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SpoFest Producer, Poet James Bryant, Creates #WritersCommunity through Unique Open-Mic Event

James Bryant calls himself a "blind artist." Hailing from Sedalia, Missouri, eighty-some miles north of Kansas City and home of composer, "King of Ragtime" Scott Joplin. Bryant is also an actor, comedian, musician, writer, audio engineer, promoter, and coordinator. Makes sense as he runs his own Indie internet radio station and SpoFest too, an open-mic-styled event to bring writers together. Bryant successfully expanded the live open-mic during the pandemic to keep writers connected from home.

You might have seen his logo or calls for poetry on our new Facebook page, the Kansas City Writers' Group. It's where regional writers, poets, authors, and editors find creative networking. We wanted to know what SpoFest was all about. So we joined Bryant online for a live interview to find out just what made his open-mic so successful, and we discovered a poet who believes in community.

In March of 2020, when the live event had to be canceled just before a big book launch celebration, Bryant's response was, "Okay, I'm not going to let this stop me." Bryant said he found the Zoom platform to be accessible. "Started using that... and as the old saying goes, the rest is history." At first, they met every Saturday evening starting in June 2020, and then Bryant decided he needed more time for himself to be creative. "So we back down to first and third Tuesday of every month. Four featured readers per event." Currently, they are booked through October of 2021.

How does it work? Bryant decided to keep the open-mic creative by having two types of events. The event is streamed live on their Facebook page, or the audience can join the zoom to take part in all the segments, conversations, etc. One is the writing prompt open mic with fun segments such as word prompts, idiom/ saying of the night, a Book drawing, a gift card drawing, Q & A segment. Not to mention, time to hang out afterward and chat-including all the conversations in the comments where authors can also share links to their work. Visit here to find out more.

"Embrace the darkness. It is not for the faint of heart."

-Bryant's website

Where do his poetic roots come from? Bryant credits his father, a Vietnam veteran, for his start in writing. During the war, other soldiers would pay his father to write love poems for their girlfriends. They were rhymed love poems individualized to the description by each patron. Years later, Bryant laughingly remembers bringing his own poems to his dad and hearing, "It's good, son, but it doesn't rhyme."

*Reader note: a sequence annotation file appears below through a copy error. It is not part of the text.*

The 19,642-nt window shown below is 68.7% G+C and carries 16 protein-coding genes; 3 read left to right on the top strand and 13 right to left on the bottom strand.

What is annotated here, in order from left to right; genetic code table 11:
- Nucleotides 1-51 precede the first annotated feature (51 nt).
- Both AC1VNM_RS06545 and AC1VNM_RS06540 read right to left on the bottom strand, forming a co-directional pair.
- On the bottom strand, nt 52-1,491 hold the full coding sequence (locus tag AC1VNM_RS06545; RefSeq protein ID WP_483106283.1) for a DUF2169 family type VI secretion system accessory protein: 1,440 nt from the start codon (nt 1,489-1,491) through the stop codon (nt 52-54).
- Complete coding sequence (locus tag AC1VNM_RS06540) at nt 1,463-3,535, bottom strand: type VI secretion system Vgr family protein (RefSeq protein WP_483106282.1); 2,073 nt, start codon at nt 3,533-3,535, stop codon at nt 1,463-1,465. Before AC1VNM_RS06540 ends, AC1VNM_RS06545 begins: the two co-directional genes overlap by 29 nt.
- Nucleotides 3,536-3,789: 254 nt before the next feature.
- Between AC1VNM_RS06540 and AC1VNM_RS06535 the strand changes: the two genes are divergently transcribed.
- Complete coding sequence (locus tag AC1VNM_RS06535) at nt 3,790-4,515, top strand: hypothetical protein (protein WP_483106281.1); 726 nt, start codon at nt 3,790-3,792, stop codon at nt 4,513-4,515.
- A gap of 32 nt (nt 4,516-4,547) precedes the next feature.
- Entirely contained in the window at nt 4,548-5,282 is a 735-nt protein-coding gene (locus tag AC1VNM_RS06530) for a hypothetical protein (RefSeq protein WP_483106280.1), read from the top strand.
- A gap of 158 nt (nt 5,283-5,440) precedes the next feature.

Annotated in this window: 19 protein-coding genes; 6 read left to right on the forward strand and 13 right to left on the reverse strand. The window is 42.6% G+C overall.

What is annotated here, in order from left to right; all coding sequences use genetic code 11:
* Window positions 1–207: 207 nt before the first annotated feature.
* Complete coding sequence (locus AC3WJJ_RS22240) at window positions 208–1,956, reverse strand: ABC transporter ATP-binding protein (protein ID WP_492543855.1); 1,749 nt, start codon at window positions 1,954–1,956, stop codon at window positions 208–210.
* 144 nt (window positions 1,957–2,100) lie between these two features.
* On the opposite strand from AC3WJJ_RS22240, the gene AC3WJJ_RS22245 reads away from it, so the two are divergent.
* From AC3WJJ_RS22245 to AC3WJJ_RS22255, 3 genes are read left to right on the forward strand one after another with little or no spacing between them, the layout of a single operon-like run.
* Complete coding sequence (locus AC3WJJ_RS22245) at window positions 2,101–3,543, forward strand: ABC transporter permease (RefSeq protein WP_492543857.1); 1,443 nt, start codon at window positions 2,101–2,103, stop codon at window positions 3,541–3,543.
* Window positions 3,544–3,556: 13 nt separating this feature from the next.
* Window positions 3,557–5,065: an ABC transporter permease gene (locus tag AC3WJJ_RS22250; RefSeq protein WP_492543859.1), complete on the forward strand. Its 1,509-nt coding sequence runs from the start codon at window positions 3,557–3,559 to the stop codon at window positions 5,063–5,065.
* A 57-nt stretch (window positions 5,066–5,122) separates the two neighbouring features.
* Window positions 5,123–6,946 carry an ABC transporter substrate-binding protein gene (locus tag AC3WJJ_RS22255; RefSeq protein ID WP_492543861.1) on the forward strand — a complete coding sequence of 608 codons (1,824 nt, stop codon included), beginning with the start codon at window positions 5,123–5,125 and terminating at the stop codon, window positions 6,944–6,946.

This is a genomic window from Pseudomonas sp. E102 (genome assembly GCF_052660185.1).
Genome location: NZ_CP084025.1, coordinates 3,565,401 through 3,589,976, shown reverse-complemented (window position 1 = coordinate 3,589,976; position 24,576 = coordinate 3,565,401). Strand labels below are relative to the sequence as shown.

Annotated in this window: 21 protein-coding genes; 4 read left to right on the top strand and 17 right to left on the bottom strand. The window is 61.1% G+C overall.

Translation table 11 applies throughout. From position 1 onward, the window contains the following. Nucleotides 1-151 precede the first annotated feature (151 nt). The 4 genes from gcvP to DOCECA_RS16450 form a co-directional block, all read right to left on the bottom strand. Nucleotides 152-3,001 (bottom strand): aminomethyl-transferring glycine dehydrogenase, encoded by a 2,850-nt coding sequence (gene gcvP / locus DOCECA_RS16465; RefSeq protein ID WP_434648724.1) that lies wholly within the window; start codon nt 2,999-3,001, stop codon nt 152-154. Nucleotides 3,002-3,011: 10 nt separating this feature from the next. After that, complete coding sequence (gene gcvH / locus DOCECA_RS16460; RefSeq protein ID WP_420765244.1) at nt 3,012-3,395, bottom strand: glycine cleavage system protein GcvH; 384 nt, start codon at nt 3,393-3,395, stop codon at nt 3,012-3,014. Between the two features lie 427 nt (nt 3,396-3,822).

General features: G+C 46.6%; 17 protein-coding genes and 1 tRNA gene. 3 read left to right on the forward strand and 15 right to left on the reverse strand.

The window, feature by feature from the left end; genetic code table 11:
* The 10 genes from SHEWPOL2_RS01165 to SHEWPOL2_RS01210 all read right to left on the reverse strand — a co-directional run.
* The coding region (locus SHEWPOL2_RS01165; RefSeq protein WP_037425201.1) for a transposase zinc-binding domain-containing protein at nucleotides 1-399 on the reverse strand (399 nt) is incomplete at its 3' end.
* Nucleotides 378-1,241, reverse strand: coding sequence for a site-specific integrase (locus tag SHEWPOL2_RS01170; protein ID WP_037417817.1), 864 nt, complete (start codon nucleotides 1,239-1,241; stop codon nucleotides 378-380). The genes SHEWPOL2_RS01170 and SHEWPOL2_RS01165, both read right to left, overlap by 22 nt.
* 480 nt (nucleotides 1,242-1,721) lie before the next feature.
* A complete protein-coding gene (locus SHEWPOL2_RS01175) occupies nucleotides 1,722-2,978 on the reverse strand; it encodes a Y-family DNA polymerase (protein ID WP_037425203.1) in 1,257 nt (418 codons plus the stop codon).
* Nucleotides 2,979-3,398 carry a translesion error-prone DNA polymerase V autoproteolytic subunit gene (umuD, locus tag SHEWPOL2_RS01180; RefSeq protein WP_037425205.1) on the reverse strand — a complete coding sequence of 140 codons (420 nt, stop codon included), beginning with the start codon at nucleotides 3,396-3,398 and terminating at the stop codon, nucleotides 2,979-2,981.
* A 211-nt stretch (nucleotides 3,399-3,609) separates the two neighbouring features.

Bryant's love for literature and poetry was constant, but he really didn't start writing, he says, until his 20s and 30s. He remembers he wrote around 200 poems due to a breakup. Bryant states he laughs a the quality of those poems now, but they gave him a start, and he hasn't stopped. Today he has gone back to formed poetry and writes something he likes to call "Dark Haiku."

His dark haiku combines the simplicity of haiku with dark poetry. It turns the traditional haiku on its head, replacing the tranquil, natural themes with something "not peaceful." Bryant appreciates the challenge, trying to invoke fear with only 17 syllables to work with. A haiku is a Japanese poem of seventeen syllables, in three lines of five, seven, and five, traditionally evoking images of the natural world. Although Bryant maintains the seventeen syllable form, he says his work "evokes images of darkness, sadness, despair, hopelessness, the macabre, and even horror."

James’s first dark haiku chapbook, “At Death’s Door Knocking” will be coming out sometime later this year. He says he's selecting from over 160 haikus for the book and working with artists.

Embrace the darkness. It is not for the faint of heart...There's always going to be darkness in one form or another, to a lesser or greater degree. Imagine me to be a Hollywood movie director, and it's my job to scare the hell out of you.

Under the blood moon
something wicked this way comes
slithering closer


If you are interested in hosting a local open mic, why not contact your local bookstore or coffee shop. Don't forget to find sponsors to help support your time and energy. Are you local?

People have been contacting us looking for those who can emcee, produce or deejay, organize an open mic. Contact us for more info.

Follow us on Facebook Group Kansas City Writers' Group @kcwriters

Instagram: @flying_ketchup_press  Twitter: @press_flying   

Flying Ketchup Press ® grassroots and artist-run, we are a trademarked small press in Kansas City using traditional and hybrid publishing formats established to develop new and diverse voices in poetry and short story. Our dream is to salvage lost treasure troves of written and illustrated work-- to create worlds of wonder and delight; to share stories.

Maybe yours.

Make friends with your inner editor. Just a dash.


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